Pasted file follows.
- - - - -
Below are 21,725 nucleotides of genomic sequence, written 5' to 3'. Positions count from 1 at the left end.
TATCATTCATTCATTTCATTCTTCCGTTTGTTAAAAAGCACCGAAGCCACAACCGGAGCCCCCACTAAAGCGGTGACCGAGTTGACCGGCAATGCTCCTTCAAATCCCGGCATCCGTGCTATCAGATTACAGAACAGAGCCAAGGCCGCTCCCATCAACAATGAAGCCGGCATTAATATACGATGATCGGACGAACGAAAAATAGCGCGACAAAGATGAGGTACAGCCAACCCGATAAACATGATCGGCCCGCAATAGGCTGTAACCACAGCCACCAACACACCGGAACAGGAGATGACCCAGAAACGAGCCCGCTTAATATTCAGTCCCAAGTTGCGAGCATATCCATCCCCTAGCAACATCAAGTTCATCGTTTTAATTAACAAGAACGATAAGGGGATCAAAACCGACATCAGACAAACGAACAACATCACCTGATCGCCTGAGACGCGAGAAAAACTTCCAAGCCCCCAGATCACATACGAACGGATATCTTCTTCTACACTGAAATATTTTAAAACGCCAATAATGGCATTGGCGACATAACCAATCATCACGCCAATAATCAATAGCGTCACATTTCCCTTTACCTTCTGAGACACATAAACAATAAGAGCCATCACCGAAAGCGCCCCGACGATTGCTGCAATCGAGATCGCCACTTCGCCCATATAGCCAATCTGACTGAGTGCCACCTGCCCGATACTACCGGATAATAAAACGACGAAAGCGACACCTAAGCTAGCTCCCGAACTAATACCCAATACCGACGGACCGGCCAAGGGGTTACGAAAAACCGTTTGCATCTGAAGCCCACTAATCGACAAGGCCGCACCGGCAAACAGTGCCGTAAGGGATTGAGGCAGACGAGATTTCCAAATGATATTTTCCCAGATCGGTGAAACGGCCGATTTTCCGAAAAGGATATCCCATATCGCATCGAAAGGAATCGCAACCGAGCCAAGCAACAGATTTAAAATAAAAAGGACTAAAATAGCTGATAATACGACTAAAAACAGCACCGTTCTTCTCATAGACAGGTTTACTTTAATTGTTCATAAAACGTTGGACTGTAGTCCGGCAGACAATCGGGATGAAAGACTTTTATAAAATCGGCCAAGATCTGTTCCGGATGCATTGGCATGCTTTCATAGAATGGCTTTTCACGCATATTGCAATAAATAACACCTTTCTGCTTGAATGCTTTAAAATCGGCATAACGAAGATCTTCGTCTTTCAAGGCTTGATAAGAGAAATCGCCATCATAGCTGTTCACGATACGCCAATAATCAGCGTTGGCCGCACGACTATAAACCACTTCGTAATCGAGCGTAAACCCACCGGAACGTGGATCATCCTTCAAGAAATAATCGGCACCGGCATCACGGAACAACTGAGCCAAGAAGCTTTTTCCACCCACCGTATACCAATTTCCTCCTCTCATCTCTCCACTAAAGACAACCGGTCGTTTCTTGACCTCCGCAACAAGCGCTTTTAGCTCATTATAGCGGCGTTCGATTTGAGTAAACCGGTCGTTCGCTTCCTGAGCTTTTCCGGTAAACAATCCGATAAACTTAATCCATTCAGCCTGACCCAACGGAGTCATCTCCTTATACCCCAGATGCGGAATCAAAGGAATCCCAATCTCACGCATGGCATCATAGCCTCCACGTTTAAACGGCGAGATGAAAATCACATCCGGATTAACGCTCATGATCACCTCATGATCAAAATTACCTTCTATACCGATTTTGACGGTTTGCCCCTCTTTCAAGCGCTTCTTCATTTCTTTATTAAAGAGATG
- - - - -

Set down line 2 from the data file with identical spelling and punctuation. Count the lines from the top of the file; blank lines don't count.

TATCATTCATTCATTTCATTCTTCCGTTTGTTAAAAAGCACCGAAGCCACAACCGGAGCCCCCACTAAAGCGGTGACCGAGTTGACCGGCAATGCTCCTTCAAATCCCGGCATCCGTGCTATCAGATTACAGAACAGAGCCAAGGCCGCTCCCATCAACAATGAAGCCGGCATTAATATACGATGATCGGACGAACGAAAAATAGCGCGACAAAGATGAGGTACAGCCAACCCGATAAACATGATCGGCCCGCAATAGGCTGTAACCACAGCCACCAACACACCGGAACAGGAGATGACCCAGAAACGAGCCCGCTTAATATTCAGTCCCAAGTTGCGAGCATATCCATCCCCTAGCAACATCAAGTTCATCGTTTTAATTAACAAGAACGATAAGGGGATCAAAACCGACATCAGACAAACGAACAACATCACCTGATCGCCTGAGACGCGAGAAAAACTTCCAAGCCCCCAGATCACATACGAACGGATATCTTCTTCTACACTGAAATATTTTAAAACGCCAATAATGGCATTGGCGACATAACCAATCATCACGCCAATAATCAATAGCGTCACATTTCCCTTTACCTTCTGAGACACATAAACAATAAGAGCCATCACCGAAAGCGCCCCGACGATTGCTGCAATCGAGATCGCCACTTCGCCCATATAGCCAATCTGACTGAGTGCCACCTGCCCGATACTACCGGATAATAAAACGACGAAAGCGACACCTAAGCTAGCTCCCGAACTAATACCCAATACCGACGGACCGGCCAAGGGGTTACGAAAAACCGTTTGCATCTGAAGCCCACTAATCGACAAGGCCGCACCGGCAAACAGTGCCGTAAGGGATTGAGGCAGACGAGATTTCCAAATGATATTTTCCCAGATCGGTGAAACGGCCGATTTTCCGAAAAGGATATCCCATATCGCATCGAAAGGAATCGCAACCGAGCCAAGCAACAGATTTAAAATAAAAAGGACTAAAATAGCTGATAATACGACTAAAAACAGCACCGTTCTTCTCATAGACAGGTTTACTTTAATTGTTCATAAAACGTTGGACTGTAGTCCGGCAGACAATCGGGATGAAAGACTTTTATAAAATCGGCCAAGATCTGTTCCGGATGCATTGGCATGCTTTCATAGAATGGCTTTTCACGCATATTGCAATAAATAACACCTTTCTGCTTGAATGCTTTAAAATCGGCATAACGAAGATCTTCGTCTTTCAAGGCTTGATAAGAGAAATCGCCATCATAGCTGTTCACGATACGCCAATAATCAGCGTTGGCCGCACGACTATAAACCACTTCGTAATCGAGCGTAAACCCACCGGAACGTGGATCATCCTTCAAGAAATAATCGGCACCGGCATCACGGAACAACTGAGCCAAGAAGCTTTTTCCACCCACCGTATACCAATTTCCTCCTCTCATCTCTCCACTAAAGACAACCGGTCGTTTCTTGACCTCCGCAACAAGCGCTTTTAGCTCATTATAGCGGCGTTCGATTTGAGTAAACCGGTCGTTCGCTTCCTGAGCTTTTCCGGTAAACAATCCGATAAACTTAATCCATTCAGCCTGACCCAACGGAGTCATCTCCTTATACCCCAGATGCGGAATCAAAGGAATCCCAATCTCACGCATGGCATCATAGCCTCCACGTTTAAACGGCGAGATGAAAATCACATCCGGATTAACGCTCATGATCACCTCATGATCAAAATTACCTTCTATACCGATTTTGACGGTTTGCCCCTCTTTCAAGCGCTTCTTCATTTCTTTATTAAAGAGATG